Which brings us to our final point, that true fulfillment can only be found with God in heaven. If there is one thing Christ came to teach us, it’s the connection between this life and the next – how we live here and now, and how we will spend eternity. We must leave ourselves ‘open’ to God, which means, in theological terms, being in a state of grace and charity – and the more we can do so, the better.

In that paradox of Christianity, we must die to ourselves and so live to God. In marriage, that means being faithful unto death, through sickness, health, good times and bad, carrying the cross to the end. God gives the grace to endure what must be endured, if we but ask Him, especially in a sacramental marriage. This is charity – true love – for our spouse, our children, and for the rest of society.

At many times in this pilgrimage through life – in marriage or any other worthy endeavour – there will be many times we will be ‘unhappy’, perhaps even bitterly so. We must persevere through these doldrums, for they will lead to greater happiness – in part, here and now, but more to the point, in heaven.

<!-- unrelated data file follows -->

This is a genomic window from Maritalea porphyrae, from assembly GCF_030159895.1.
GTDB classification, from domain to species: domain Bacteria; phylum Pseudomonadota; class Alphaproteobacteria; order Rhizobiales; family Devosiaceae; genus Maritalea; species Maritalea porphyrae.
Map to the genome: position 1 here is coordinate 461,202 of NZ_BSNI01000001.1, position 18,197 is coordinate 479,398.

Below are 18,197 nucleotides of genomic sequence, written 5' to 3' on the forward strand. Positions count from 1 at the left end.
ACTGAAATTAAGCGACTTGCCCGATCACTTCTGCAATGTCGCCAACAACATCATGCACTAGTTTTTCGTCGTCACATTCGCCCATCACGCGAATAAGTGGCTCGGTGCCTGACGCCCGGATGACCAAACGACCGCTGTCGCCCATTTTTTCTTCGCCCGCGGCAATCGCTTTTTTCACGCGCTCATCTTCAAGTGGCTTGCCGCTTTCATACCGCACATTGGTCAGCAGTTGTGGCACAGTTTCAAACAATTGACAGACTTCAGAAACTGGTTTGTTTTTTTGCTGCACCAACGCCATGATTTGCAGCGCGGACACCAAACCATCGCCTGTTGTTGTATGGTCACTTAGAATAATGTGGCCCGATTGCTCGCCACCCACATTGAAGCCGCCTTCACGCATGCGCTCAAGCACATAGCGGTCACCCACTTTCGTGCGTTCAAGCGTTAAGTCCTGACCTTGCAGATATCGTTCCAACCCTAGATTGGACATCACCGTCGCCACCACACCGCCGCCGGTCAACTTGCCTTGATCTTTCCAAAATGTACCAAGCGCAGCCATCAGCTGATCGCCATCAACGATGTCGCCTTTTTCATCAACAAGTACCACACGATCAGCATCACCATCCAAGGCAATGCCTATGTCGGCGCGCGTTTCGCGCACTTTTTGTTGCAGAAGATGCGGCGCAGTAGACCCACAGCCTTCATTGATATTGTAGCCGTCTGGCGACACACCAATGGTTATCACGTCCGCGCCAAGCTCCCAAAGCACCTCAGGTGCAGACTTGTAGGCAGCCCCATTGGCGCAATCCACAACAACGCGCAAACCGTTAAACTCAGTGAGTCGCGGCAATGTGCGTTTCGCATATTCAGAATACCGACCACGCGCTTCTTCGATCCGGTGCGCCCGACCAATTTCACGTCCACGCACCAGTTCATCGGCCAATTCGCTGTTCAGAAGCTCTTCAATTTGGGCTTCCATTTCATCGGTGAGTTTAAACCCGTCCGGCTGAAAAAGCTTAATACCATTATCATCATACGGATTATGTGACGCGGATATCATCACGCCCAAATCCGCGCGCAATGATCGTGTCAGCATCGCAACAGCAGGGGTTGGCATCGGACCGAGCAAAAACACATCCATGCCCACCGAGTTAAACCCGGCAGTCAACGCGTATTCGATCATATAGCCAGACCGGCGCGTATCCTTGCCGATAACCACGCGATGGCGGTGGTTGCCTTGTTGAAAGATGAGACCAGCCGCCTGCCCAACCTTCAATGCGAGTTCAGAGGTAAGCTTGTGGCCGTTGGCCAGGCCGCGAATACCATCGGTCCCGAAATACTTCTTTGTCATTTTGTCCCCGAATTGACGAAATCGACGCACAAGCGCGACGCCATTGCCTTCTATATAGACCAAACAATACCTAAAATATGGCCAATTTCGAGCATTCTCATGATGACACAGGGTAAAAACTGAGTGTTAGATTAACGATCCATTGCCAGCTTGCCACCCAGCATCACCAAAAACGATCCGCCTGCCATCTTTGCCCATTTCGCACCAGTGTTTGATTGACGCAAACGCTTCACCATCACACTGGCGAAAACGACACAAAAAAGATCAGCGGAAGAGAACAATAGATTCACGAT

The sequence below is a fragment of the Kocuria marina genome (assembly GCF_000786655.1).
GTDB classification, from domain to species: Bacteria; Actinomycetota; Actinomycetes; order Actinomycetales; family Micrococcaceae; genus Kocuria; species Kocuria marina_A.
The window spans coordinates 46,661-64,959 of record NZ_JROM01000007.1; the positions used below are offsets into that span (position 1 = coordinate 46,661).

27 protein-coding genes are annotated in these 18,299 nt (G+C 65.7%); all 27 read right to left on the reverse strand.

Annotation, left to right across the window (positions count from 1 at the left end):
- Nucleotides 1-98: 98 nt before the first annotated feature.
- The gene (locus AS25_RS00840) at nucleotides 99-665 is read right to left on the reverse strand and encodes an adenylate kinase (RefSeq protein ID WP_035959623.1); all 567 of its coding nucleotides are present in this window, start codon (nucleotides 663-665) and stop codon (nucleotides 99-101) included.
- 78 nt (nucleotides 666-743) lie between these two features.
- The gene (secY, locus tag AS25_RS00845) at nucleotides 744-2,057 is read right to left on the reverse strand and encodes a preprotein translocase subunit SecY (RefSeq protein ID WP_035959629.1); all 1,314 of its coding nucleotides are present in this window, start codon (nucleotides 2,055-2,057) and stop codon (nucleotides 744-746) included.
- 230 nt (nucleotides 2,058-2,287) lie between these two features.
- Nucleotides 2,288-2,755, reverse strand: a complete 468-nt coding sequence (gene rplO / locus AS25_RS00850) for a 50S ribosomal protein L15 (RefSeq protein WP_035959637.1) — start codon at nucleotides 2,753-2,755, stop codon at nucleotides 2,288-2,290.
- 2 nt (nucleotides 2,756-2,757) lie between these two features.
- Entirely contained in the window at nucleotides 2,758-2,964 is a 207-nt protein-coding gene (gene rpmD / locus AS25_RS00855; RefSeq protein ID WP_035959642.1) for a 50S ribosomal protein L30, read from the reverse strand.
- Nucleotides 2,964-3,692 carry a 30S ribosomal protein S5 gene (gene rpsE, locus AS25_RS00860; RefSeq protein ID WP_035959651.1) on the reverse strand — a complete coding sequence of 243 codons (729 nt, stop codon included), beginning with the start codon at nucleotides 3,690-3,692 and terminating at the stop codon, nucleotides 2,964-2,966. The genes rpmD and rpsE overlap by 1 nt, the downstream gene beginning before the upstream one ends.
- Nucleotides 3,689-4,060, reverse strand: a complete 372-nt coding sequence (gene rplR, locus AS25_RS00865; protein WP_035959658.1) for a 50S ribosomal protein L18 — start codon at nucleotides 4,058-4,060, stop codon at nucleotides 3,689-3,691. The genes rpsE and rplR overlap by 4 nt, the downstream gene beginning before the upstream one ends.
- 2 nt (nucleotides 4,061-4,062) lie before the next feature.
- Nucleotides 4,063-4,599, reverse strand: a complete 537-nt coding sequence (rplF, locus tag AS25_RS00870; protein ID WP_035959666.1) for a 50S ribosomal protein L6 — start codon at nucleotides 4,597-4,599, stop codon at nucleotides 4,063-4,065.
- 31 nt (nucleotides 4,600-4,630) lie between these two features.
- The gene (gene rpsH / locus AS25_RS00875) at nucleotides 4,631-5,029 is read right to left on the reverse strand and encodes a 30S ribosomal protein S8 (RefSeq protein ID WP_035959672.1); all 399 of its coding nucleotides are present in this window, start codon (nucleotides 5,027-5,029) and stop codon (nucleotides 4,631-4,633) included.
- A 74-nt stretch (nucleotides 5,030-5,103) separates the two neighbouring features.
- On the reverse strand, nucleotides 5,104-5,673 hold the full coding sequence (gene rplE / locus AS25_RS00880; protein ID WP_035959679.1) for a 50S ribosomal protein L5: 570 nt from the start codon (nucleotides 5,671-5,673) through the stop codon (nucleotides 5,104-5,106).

I do not promise to make you happy in this life, said the Virgin Mary to Saint Bernadette, but the next.

There is overwhelming evidence that children are happiest, and societies most stable and flourishing, when families stay together. As the family goes, so goes society, wrote Pope John Paul. Offer up what is difficult, and don’t air everything out in front of each other, far less in front of the children. Even if one were to find a better ‘soul mate’ than the spouse of one’s youthful folly, ponder the damage left in the wake of breaking up a family. One might strive to silence one’s conscience to not think about the wreckage caused by the breakup of a family – but such guilt comes back to haunt one eventually. Previous generations held the inviolability of the family and the marital bond as tantamount, even sacrosanct, with remarkable results for the cohesion, stability and flourishing of society. Current generations no longer hold marriage in such esteem, even those dwindling numbers who still bother tying the knot. Their promises are worth about as much as those made in a game of Monopoly, with the tragic results all around us.